Why Acer is wrong about Microsoft Surface

Acer's CEO tells Microsoft to 'think twice' about building tablets because it's "not something you are good at"

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But Acer has never made a single hardware product that's groundbreaking, category leading or even exciting -- unlike Microsoft.

Acer products are solid, but bland and safe. Acer industrial design is clunky and unsophisticated and firmly stuck in the PC world of the 1990s.

Acer makes precisely the kind of hardware that has zero chance of success in Apple's iPad-driven, post-PC world.

Unlike the many laptops that Acer is best known for among users, Microsoft's Xbox 360 is in the same generational category as the Microsoft Surface. And what I mean by that is that the Xbox is really a post-PC appliance that puts a serious emphasis on innovative next-generation user interfaces.

While Acer specializes in yesterday's PCs, Microsoft makes the most advanced user interface device in the world, in the sense that Xbox uses high-definition haptic feedback, motion gesture command, voice command and more, and all this in a low-cost consumer appliance that has generated a loyal and serious fan base.

What has Acer ever built that's anywhere near as good or as advanced or exciting or as category-leading as the Xbox?

Nothing! Ever!

OEMs aren't loyal anyway

In addition to falsely stating that hardware is not something Microsoft is good at, Kan said in the same interview that "If Microsoft... is going to do hardware business, what should we do? Should we still rely on Microsoft, or should we find other alternatives?"

He's basically saying that if Microsoft is going to compete against OEMs like Acer, maybe OEMs like Acer should stop being loyal to Microsoft and look for alternatives to Windows.

My question is: What is Kan smoking? Microsoft partners in general, and Acer in particular, are perfectly disloyal to Microsoft, and have been pursuing alternatives for years.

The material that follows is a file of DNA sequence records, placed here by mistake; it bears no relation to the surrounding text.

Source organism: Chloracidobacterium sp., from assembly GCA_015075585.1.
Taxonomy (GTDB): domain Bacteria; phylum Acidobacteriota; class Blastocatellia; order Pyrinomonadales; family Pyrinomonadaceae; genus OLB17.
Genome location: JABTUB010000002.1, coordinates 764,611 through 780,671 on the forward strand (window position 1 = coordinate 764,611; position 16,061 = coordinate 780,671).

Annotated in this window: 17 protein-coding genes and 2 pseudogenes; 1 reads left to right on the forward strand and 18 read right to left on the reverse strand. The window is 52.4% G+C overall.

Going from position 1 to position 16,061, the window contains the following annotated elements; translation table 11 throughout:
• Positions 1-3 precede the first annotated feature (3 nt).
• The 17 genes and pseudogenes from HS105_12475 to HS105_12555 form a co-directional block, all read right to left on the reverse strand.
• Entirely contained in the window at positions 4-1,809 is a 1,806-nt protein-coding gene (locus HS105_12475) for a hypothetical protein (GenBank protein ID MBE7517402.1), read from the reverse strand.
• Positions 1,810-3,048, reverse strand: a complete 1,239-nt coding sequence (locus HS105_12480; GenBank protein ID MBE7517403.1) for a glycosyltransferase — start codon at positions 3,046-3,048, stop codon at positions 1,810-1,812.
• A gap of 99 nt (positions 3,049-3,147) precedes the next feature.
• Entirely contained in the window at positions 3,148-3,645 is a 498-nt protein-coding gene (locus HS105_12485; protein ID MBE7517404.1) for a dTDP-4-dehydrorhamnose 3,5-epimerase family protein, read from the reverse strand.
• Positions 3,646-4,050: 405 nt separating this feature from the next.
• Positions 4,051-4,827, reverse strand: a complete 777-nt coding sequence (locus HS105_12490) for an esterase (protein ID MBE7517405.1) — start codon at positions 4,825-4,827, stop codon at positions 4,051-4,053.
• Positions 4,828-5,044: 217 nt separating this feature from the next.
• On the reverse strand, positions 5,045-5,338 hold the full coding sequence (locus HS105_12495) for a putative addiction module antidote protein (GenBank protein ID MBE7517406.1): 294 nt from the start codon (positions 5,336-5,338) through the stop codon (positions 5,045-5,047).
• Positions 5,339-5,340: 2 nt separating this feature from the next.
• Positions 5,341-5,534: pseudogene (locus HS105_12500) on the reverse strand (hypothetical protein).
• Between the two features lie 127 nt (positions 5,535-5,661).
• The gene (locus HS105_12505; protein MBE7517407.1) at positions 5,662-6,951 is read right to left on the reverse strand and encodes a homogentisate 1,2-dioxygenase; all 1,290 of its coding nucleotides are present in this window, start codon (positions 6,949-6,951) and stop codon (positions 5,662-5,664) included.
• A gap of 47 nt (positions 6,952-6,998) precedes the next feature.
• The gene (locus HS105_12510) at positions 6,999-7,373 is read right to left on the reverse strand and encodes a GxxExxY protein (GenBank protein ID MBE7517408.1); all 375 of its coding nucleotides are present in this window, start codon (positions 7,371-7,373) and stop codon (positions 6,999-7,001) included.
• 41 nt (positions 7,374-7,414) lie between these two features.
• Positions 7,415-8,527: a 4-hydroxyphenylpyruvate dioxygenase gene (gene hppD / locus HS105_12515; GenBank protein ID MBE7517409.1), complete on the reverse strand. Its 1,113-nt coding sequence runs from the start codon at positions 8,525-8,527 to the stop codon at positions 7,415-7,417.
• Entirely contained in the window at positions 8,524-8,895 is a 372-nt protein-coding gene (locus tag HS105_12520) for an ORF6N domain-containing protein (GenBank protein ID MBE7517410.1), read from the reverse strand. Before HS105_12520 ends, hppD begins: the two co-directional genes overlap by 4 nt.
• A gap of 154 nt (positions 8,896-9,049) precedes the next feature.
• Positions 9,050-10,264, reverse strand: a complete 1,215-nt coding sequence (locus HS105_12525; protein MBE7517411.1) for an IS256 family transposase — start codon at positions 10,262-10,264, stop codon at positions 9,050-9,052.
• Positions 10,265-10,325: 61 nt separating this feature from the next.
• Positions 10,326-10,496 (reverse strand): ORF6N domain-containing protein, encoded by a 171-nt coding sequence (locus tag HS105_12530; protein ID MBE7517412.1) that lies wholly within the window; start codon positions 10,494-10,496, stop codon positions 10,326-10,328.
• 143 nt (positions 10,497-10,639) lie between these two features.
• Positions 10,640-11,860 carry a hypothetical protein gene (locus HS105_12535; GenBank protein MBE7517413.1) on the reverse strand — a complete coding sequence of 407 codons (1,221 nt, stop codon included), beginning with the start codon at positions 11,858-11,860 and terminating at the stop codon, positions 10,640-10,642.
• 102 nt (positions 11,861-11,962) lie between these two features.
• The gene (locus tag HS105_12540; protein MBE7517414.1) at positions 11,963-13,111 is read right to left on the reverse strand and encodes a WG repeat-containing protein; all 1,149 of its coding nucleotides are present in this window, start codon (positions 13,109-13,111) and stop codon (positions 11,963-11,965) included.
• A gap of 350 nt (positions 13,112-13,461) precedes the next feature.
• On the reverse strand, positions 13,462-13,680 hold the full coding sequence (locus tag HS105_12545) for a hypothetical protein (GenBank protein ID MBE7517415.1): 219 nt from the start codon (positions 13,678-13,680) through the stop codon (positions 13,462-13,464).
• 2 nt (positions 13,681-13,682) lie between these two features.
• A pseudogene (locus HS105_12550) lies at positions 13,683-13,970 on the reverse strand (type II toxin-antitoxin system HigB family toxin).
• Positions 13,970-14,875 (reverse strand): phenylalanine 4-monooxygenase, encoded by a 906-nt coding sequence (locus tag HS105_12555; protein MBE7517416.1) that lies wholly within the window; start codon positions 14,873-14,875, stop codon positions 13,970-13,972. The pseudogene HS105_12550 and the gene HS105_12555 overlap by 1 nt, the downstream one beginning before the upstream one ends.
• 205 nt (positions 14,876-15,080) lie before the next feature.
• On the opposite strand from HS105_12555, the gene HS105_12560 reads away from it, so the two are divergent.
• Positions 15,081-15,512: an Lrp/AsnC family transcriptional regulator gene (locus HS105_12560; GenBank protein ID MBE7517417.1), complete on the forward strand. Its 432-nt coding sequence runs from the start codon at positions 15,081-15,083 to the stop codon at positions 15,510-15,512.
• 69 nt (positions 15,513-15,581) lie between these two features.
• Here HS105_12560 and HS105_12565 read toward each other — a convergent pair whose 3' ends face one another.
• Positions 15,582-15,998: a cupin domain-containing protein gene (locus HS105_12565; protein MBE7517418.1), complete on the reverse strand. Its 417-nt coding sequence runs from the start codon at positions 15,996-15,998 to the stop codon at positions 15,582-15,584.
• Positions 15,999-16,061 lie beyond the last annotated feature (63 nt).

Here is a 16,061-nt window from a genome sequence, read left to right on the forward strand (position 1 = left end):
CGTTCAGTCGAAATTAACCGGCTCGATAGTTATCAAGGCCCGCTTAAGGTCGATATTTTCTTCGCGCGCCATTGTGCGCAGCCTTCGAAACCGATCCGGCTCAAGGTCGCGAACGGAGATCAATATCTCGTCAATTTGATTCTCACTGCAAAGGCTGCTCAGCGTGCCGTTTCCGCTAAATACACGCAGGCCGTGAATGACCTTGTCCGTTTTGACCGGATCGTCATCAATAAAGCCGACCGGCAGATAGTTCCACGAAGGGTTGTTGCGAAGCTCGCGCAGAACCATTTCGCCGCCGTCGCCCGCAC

Acer sells Linux PCs without much success. Most of the company's Acer Iconia tablets run Google's Android platform.

Is Acer's CEO unaware that Acer sells Linux and Android systems as aggressively as they can, yet almost all their revenue comes from Windows systems?

What does it mean to Kan for Acer to "find other alternatives?" Simply give up the majority of its revenue and go with the platforms that are not succeeding for Acer?

Microsoft's new strategy is the best post-PC strategy

Kan slammed Surface. But what he really fears, no doubt, is the whole post-PC world.

The truth is that so far, the post-PC universe is dominated by Apple because in part Apple has the right business model. One company makes the hardware, software and supporting cloud services as one integrated consumer appliance.

So far, this is the only strategy that works in the post-PC world, from a business perspective.

That's probably why Google is hedging its bets with the Motorola purchase, and why Microsoft is doing the same with Surface.

When appliances make their way onto desktops and into enterprises, what's a company like Acer to do?

Acer is probably afraid that Apple and Google and Microsoft will end up running away with the whole market, doing their own hardware tightly integrated with their own software and their own services, leaving the Acers of the world out in the cold.

And that's a rational fear.

Acer isn't afraid that Microsoft can't make great tablets. Acer is afraid that they can.

Mike Elgan writes about technology and tech culture. Contact and learn more about Mike at Elgan.com, or subscribe to his free e-mail newsletter, Mike's List. You can also see more articles by Mike Elgan on Computerworld.com.

Copyright © 2012 IDG Communications, Inc.

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